Scheme aims to revive Old Street’s flagging “Silicon Roundabout” tech cluster
KPF’s proposals for a 36-storey tower on Islington’s Old Street roundabout on the City fringe have been given a public airing.
Due to be submitted for planning early in the new year, the 160m tall office block at 99 City Road is being envisaged as a regeneration scheme aiming to jumpstart the area’s flagging tech cluster, known as “Silicon Roundabout”.
Designed for Endurance Land, the building would contain nearly 500,000sq ft of office space, 5,500sq ft of community space and 6,000sq ft of public realm. A consultation on the plans is currently live and runs until 3 January.
The scheme would see the partial demolition and refurbishment of the Shoreditch site’s existing building, an office occupied by satellite telecommunications firm Inmarsat, and the construction of a new tower above.
Also on the project team is planning consultant DP9 and public realm consultant Publica.
The “Silicon Roundabout”, named in reference to California’s Silicon Valley, was heavily promoted by former prime minister David Cameron in the years following the 2008 financial crisis as a centre of British tech innovation.
But a number of high-profile firms have left the area in recent years to set up bases in other parts of the capital, including Google, which closed its seven-storey Campus startup hub last year.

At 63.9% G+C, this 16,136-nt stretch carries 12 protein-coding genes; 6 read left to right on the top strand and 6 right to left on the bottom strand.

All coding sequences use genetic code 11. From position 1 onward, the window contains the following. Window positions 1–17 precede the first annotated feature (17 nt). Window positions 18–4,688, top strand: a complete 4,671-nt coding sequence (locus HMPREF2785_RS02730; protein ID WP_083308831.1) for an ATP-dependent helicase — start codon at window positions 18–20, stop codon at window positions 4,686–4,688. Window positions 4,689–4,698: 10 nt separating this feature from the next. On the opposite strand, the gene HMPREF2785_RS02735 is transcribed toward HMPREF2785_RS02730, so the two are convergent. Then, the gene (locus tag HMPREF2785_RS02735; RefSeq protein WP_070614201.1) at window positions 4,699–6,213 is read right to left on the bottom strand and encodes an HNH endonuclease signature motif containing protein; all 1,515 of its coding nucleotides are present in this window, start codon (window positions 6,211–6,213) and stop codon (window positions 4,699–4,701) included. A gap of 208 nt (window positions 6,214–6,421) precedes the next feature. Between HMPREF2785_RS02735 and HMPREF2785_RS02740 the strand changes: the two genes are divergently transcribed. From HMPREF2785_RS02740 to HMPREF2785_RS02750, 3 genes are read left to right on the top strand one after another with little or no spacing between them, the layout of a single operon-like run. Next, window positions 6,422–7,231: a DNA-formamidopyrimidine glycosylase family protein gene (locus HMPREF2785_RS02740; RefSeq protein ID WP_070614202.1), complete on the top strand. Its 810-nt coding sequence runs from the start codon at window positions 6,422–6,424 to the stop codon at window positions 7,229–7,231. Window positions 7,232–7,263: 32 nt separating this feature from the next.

Inmarsat, whose 99 City Road office has been a longstanding landmark on the roundabout, is expected to vacate its current premises in the coming years.
A tall building study carried out by Islington council in 2018 argued the site should become the “focal point” of the tech cluster and said any tall building would need to be of “outstanding architecture” that adds a “distinctiveness” to the area.
KPF says its plans would see a 280% increase in public realm compared to the current site, along with a new urban roof garden and 900 cycle parking spaces.
It would also include a 3,000sq ft triple height space on the ground floor, dubbed the “great room”, which would be open to the street during the summer months and would host cultural events.
The practice is working on a number of major office projects in London, including a 23-storey life sciences tower in Canary Wharf which was submitted for planning earlier this month.
Its plans for another life sciences scheme, a 20-storey tower in Southwark, were approved in June this year by London mayor Sadiq Khan two years after being rejected by the local council.